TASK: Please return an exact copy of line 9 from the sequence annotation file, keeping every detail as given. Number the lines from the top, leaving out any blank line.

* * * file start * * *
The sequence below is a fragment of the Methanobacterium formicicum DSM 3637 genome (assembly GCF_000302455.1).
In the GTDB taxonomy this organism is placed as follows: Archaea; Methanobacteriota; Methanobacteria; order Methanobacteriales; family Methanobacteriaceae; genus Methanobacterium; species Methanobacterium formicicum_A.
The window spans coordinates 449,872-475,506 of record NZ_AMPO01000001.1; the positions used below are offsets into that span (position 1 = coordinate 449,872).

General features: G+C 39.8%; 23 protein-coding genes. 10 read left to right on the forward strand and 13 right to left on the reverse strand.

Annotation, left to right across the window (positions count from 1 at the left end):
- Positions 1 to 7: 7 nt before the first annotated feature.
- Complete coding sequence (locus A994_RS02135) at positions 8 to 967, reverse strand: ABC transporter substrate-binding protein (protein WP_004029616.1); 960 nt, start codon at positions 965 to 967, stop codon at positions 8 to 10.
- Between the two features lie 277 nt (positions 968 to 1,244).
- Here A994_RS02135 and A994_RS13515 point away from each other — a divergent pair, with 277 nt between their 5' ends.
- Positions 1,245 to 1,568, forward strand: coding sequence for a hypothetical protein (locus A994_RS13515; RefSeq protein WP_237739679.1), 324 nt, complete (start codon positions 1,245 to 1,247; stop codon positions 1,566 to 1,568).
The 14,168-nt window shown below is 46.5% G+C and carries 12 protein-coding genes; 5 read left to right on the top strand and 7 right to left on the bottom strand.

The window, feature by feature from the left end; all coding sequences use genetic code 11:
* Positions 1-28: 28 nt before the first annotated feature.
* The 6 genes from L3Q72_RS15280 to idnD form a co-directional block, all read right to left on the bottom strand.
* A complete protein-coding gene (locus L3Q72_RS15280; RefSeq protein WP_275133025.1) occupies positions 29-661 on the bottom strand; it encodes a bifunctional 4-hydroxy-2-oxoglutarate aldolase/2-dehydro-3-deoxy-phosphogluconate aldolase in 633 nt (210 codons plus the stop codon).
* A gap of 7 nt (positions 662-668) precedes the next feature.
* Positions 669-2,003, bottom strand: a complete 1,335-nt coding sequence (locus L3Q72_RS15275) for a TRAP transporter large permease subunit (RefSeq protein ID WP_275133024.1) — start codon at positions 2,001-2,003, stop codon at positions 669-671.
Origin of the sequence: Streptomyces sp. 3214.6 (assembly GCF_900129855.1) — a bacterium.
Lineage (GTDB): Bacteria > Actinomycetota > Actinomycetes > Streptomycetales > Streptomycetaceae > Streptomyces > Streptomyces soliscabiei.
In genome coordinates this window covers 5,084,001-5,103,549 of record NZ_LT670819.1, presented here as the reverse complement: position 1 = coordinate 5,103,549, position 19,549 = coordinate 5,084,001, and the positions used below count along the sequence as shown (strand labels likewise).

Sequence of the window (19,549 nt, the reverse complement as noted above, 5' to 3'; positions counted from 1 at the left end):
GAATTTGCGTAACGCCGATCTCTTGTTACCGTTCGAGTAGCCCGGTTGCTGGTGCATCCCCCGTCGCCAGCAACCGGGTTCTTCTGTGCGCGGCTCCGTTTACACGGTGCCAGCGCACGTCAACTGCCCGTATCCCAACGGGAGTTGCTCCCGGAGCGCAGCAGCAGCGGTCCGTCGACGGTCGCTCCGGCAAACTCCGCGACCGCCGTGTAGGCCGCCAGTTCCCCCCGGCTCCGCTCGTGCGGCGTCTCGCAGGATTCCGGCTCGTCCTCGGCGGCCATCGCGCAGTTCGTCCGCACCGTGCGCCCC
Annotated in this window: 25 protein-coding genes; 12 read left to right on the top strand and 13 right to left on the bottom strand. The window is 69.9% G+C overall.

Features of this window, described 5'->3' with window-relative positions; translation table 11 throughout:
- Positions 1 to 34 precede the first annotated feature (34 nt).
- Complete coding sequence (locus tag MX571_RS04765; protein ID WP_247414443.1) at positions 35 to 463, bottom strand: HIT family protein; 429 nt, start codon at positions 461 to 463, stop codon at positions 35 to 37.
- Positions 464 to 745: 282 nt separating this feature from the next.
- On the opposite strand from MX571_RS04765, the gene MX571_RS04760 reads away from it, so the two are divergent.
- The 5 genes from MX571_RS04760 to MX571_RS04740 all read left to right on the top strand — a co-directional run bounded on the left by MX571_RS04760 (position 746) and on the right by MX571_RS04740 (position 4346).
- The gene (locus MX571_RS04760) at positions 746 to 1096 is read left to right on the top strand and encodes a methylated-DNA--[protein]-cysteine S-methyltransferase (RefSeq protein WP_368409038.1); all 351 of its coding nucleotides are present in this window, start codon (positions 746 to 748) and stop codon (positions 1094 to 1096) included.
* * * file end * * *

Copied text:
- Here A994_RS02135 and A994_RS13515 point away from each other — a divergent pair, with 277 nt between their 5' ends.